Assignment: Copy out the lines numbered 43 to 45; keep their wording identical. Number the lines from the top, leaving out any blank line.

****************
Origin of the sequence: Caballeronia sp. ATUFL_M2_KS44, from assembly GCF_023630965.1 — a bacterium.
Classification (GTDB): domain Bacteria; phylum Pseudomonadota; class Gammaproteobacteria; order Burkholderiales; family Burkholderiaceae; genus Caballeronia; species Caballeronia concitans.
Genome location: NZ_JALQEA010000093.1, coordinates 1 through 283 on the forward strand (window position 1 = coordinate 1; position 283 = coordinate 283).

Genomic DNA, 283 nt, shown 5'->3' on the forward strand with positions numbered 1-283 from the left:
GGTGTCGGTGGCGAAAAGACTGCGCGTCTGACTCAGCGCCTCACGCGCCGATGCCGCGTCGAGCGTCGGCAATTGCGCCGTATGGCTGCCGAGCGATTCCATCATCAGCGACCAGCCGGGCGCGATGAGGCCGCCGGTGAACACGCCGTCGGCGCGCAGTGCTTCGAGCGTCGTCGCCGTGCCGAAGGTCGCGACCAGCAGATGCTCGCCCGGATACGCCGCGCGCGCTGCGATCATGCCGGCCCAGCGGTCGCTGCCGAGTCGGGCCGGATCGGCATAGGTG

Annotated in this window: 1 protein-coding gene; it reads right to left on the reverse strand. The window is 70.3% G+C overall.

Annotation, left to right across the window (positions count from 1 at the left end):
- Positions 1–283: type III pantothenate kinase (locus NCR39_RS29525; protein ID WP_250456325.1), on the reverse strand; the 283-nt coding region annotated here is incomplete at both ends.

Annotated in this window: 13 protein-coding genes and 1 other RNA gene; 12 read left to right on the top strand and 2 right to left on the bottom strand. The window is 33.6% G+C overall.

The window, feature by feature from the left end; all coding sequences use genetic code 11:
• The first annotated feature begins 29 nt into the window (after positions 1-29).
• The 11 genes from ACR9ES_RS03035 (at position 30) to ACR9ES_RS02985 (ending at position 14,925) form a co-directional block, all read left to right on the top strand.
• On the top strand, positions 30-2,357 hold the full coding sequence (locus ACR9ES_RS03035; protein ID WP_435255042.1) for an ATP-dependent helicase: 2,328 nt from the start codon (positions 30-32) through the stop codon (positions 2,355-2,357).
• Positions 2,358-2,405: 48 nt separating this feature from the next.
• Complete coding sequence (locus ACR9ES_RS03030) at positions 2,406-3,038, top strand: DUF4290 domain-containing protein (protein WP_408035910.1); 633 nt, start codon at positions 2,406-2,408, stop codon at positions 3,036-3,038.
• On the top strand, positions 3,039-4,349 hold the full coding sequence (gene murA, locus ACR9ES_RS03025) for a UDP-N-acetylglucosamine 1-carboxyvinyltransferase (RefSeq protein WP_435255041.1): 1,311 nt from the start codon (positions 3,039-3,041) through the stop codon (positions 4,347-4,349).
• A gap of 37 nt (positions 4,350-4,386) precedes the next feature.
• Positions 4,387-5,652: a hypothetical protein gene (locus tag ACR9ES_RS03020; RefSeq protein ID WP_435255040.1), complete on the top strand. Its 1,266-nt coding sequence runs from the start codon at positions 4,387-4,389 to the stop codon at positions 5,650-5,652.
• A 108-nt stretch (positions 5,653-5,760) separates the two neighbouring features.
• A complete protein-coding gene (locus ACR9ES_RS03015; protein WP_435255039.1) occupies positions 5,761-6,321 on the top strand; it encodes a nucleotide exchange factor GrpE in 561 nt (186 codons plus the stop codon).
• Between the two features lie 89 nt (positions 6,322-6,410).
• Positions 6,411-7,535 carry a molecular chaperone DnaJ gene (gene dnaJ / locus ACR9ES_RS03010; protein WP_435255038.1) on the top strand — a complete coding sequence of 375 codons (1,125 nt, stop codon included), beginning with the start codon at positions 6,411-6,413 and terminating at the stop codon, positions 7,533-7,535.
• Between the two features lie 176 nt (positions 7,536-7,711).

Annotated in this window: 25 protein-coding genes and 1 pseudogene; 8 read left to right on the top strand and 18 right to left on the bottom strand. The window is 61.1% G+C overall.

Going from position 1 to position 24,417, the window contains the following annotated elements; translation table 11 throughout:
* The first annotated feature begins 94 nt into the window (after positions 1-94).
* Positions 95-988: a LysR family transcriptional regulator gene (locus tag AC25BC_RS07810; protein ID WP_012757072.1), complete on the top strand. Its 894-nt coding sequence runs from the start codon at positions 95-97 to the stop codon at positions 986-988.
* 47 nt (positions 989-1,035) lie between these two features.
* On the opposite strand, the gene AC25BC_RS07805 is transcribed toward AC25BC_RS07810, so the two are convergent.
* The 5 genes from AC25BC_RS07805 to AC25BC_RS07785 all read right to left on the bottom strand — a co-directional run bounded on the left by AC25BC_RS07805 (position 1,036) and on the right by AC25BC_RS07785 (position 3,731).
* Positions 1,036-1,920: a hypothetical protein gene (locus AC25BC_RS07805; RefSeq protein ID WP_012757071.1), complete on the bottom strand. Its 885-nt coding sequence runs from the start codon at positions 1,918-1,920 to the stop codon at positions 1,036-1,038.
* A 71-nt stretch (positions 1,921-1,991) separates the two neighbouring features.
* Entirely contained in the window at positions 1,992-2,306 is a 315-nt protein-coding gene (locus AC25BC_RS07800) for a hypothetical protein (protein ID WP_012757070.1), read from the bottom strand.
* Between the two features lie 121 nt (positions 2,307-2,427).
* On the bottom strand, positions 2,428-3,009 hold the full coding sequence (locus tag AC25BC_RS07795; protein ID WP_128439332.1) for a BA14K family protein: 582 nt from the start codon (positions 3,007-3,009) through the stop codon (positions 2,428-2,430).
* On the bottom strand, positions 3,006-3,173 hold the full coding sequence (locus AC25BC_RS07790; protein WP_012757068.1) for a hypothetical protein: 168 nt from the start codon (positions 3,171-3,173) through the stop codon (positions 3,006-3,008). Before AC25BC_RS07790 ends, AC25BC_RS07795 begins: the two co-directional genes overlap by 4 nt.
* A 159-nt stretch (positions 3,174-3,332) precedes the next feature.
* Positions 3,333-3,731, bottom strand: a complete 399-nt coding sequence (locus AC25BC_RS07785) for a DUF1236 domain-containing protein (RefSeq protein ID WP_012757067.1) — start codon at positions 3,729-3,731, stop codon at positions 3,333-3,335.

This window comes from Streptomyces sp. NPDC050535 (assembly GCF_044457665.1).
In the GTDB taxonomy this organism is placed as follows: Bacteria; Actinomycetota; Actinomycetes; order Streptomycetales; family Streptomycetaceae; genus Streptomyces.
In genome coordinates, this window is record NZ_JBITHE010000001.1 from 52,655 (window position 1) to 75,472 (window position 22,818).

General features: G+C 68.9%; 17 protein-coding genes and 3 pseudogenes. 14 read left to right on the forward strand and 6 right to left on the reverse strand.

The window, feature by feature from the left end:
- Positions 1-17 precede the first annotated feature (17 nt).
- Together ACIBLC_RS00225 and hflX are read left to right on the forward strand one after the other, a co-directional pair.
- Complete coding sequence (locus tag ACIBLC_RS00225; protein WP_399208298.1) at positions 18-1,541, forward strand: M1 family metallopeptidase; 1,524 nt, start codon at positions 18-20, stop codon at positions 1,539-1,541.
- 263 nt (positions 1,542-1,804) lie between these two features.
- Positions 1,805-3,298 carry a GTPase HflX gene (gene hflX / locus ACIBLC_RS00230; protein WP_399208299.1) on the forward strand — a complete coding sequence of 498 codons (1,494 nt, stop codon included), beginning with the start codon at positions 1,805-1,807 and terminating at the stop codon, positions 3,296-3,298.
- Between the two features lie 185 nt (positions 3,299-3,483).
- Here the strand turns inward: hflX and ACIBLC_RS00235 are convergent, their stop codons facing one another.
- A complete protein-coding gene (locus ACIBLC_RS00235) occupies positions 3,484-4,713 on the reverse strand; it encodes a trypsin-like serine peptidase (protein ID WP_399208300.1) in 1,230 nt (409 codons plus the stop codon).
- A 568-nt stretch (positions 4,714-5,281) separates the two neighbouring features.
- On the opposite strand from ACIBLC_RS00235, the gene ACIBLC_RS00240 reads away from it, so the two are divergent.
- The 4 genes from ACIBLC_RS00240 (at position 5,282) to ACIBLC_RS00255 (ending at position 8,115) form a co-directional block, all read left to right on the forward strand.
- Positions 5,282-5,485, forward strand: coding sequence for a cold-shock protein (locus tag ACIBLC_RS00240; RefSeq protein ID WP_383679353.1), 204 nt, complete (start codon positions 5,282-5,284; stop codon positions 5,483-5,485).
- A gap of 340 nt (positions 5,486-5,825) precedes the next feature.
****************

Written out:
The window, feature by feature from the left end:
- Positions 1-17 precede the first annotated feature (17 nt).
- Together ACIBLC_RS00225 and hflX are read left to right on the forward strand one after the other, a co-directional pair.